No, WaPo, We SHOULD Continue to Call Hurricanes 'Natural Disasters'
Kerry Emanuel at the Washington Post thinks we need to stop referring to hurricanes as "natural disasters." Why is that? No, he's not claiming there's a Bond villain with a hurricane ray menacing the American South.
Nope, nothing like that, but he still thinks we shouldn't call these storms "natural":
As the United States struggles to recover from two back-to-back hurricanes, it would be wise to reflect on why we keep having such calamities and whether they are likely to get worse.
We must first recognize the phrase “natural disaster” for what it is: a sham we hide behind to avoid our own culpability. Hurricanes, floods, earthquakes and wildfires are part of nature, and the natural world has long ago adapted to them. Disasters occur when we move to risky places and build inadequate infrastructure.
In the United States, we have in place a range of policies that all but guarantees a worsening string of Katrinas, Sandys, Harveys and Irmas as far as we can see into the future. Climate change acts as a threat-multiplier to these policy-generated disasters, making them progressively worse than they would have been in a stable climate.
To make matters worse, climate change is increasing the probabilities of hurricane disasters in many places. Rising sea levels worsen storm surges, often the most deadly and destructive aspects of hurricanes. Sandy would probably not have flooded Lower Manhattan had it occurred 100 years earlier, when sea levels were about a foot lower in New York.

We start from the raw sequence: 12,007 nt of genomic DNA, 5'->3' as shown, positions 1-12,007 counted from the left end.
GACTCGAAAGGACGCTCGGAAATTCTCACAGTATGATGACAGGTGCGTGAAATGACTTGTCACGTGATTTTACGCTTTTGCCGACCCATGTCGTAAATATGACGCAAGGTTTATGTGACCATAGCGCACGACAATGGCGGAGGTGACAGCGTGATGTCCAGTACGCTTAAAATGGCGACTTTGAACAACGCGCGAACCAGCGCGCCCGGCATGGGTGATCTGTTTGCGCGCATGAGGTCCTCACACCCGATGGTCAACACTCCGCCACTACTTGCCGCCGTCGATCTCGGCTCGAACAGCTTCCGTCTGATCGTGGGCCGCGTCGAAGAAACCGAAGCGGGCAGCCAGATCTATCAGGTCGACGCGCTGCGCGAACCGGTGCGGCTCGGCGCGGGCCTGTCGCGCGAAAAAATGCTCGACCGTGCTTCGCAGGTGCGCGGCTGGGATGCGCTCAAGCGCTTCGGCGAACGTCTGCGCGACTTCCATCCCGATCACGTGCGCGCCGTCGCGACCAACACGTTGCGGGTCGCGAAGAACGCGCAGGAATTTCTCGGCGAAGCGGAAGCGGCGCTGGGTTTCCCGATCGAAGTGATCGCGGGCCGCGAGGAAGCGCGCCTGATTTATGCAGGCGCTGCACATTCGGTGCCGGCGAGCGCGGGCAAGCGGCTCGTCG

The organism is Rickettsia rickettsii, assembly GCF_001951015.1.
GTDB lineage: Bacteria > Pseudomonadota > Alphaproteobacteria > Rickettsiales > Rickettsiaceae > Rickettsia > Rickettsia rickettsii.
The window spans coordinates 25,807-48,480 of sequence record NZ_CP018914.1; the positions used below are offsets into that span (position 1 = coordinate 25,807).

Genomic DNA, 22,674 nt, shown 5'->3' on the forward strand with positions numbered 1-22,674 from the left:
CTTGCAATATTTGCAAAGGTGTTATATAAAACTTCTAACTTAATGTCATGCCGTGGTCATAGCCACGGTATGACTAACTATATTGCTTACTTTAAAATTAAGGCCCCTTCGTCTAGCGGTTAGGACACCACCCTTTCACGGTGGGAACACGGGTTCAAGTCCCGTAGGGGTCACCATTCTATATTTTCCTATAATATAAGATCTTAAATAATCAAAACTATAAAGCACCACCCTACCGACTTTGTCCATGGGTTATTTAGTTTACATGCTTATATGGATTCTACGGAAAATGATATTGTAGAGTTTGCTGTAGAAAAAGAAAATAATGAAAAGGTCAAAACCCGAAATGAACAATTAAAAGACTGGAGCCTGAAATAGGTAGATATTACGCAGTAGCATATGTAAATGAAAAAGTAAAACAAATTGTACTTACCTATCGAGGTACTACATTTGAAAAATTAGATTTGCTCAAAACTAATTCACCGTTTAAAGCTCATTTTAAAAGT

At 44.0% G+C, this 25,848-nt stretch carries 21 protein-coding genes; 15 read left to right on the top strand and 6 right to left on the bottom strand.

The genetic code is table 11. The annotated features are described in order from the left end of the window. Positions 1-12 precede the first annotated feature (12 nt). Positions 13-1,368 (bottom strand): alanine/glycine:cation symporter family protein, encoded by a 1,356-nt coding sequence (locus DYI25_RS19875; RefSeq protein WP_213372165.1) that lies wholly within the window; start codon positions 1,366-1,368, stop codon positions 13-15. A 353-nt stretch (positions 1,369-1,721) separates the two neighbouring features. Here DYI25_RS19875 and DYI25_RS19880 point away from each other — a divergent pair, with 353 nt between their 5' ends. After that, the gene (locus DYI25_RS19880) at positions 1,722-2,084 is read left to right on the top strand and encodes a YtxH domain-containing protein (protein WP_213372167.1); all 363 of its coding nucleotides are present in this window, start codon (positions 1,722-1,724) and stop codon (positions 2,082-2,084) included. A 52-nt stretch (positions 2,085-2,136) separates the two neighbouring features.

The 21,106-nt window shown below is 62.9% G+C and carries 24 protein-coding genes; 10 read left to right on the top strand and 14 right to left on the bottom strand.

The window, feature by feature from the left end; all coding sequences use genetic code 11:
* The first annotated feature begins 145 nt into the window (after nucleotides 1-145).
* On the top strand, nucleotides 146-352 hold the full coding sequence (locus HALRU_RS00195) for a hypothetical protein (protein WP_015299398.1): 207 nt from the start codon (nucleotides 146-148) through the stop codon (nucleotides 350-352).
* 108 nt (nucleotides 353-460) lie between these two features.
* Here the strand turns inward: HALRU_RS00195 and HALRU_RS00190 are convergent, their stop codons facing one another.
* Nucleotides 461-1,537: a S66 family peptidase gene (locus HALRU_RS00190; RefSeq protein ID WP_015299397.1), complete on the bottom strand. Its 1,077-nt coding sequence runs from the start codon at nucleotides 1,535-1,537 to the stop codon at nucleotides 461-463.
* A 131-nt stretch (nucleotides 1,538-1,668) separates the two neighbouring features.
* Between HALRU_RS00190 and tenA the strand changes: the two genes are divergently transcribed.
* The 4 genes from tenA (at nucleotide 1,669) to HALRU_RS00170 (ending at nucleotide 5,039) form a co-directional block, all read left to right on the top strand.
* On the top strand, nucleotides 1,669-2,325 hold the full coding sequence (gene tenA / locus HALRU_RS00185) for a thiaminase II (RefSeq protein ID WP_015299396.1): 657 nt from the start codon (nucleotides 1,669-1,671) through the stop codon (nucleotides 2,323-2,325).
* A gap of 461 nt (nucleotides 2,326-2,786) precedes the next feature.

My own work demonstrates that the physical cap on hurricane wind speeds rises in a warming climate, permitting more intense storms like Irma to develop, and observations show that this cap is indeed rising. Basic physics tells us that hurricanes produce more rain in a warmer climate. Computer simulations confirm that the incidence of intense, destructive storms rises and that hurricane flooding from rain and storm surges gets worse in warmer climates, though the frequency of weaker storms may actually decline.
Now, I'm going to give Emanuel credit for one thing. Most of his rhetoric in this piece is actually free market-oriented. Arguing that laws capping insurance premiums prevent pricing according to risk is something I'd be willing to entertain, but not if you're going to keep beating the climate change drum.
After Katrina, we were told that climate change meant that we were going to see more and more Katrinas, but we really haven't. Sandy was strange because of where it hit — the northeastern U.S. Harvey and Irma are a double whammy, sure, but it's not like this hasn't happened anywhere before.
Every time anything happens with the weather, climate change alarmists always scream that this is proof they were right, even when their own models never are.